Whether you are working in woodlands, processing woodfuel or planning your community energy project, you will need to communicate your ideas and activities to your local community from the earliest stages of the project.
- Guides to engagement and consultation
- Managing woodlands
- Processing woodfuel
- Community engagement Issues to consider
You may be seeking to consult their opinion, gain local support and engage volunteers. Some evidence of on-going community engagement and support may be needed when applying for grants and loans.
You may also need to engage with other types of stakeholders such as Natural England, the Environment Agency and your local authority.
A number of useful guides and toolkits exist to help you work out what you legally need to do, as well as best practice tips for getting your local community on board with your project.
Stakeholder and community engagement: a guide for woodland owners and managers in England’ (Lantern & Sylva Foundation)
Getting People Involved (PlanLoCaL)
Stakeholder and community engagement is important when you are:
- writing a management plan (or felling licence application)
- preparing to carry out (or carrying out) management activities in the woodland
- considering how you can develop long-term relationships with your local community (e.g. as volunteers or woodland visitors).
If you are involved in any of the above activities as the owner of a community woodland, or working with private or public woodland owners, you will need to make sure you are clear on who you should be engaging with, and about what. You may find a communications plan/stakeholder engagement plan helpful from the earliest stages of your project.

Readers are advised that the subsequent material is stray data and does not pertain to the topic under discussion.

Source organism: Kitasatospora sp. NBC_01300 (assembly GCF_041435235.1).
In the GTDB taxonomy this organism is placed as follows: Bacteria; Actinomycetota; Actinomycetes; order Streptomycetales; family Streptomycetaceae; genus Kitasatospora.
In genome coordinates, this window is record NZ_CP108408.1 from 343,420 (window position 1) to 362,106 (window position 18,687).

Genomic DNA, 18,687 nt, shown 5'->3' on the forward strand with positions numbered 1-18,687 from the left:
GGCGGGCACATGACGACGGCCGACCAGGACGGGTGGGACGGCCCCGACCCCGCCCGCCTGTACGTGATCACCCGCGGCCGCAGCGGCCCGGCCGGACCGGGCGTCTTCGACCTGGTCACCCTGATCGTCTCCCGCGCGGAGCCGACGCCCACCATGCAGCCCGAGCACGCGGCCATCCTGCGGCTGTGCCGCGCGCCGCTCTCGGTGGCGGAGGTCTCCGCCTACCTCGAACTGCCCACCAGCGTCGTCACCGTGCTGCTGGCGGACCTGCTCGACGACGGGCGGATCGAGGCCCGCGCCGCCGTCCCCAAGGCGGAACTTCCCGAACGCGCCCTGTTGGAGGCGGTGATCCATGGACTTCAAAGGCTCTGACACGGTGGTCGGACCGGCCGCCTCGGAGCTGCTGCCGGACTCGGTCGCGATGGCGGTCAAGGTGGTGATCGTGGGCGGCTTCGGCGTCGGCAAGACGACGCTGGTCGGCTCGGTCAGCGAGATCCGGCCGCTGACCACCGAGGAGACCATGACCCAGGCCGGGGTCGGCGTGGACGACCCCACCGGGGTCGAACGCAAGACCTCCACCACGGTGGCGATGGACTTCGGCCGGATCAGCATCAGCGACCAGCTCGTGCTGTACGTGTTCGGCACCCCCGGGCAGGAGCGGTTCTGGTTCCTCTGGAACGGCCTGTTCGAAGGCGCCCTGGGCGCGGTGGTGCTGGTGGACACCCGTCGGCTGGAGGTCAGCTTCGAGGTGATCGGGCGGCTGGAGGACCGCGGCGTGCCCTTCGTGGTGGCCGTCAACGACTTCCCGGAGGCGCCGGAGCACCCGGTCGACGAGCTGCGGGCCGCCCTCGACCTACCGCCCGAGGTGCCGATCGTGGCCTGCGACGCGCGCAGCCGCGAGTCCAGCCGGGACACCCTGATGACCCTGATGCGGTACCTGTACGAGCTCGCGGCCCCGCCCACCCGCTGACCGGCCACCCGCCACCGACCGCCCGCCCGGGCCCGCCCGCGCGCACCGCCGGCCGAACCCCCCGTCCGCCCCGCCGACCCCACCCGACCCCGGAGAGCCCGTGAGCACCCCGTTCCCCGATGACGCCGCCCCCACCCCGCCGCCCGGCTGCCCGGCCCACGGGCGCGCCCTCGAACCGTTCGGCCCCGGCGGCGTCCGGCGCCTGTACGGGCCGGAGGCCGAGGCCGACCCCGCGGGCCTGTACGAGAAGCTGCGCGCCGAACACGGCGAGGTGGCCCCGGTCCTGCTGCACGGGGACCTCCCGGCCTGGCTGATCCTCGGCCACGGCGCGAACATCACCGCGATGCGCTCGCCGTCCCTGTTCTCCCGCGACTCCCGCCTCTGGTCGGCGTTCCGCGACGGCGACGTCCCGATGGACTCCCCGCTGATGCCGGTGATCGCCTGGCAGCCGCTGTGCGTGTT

Stakeholder engagement is a requirement of the UK Forestry Standard.
Whether or not the woodland is accessible to the public, good practice woodland management will involve engagement with stakeholders, including the local community when undertaking management activities in the woodland.
Taking a proactive approach to community engagement can promote wider understanding of your vision for the woodland, including the production of woodfuel, and the benefits of woodland management. This can lead to higher levels of interest and active support when opportunities arise, e.g. volunteering or open days. Engagement can also help reduce the likelihood of negative reactions to your plans and activities within the local community due to a lack of communication or poor understanding of what you are trying to achieve.
Stakeholder and community engagement - a guide for woodland owners and managers in England (Lantern and the Sylva Foundation) - provides guidance, templates and case studies to help you plan and implement engagement appropriate to your activities. The management planning requirements in Scotland and Wales may differ slightly and should be checked with your local Forestry Commission office.
If you are processing woodfuel in a yard or woodfuel hub, you will need to check you have the appropriate planning permissions and land use consents. If you develop a new hub, public consultation will be undertaken, as part of the planning process.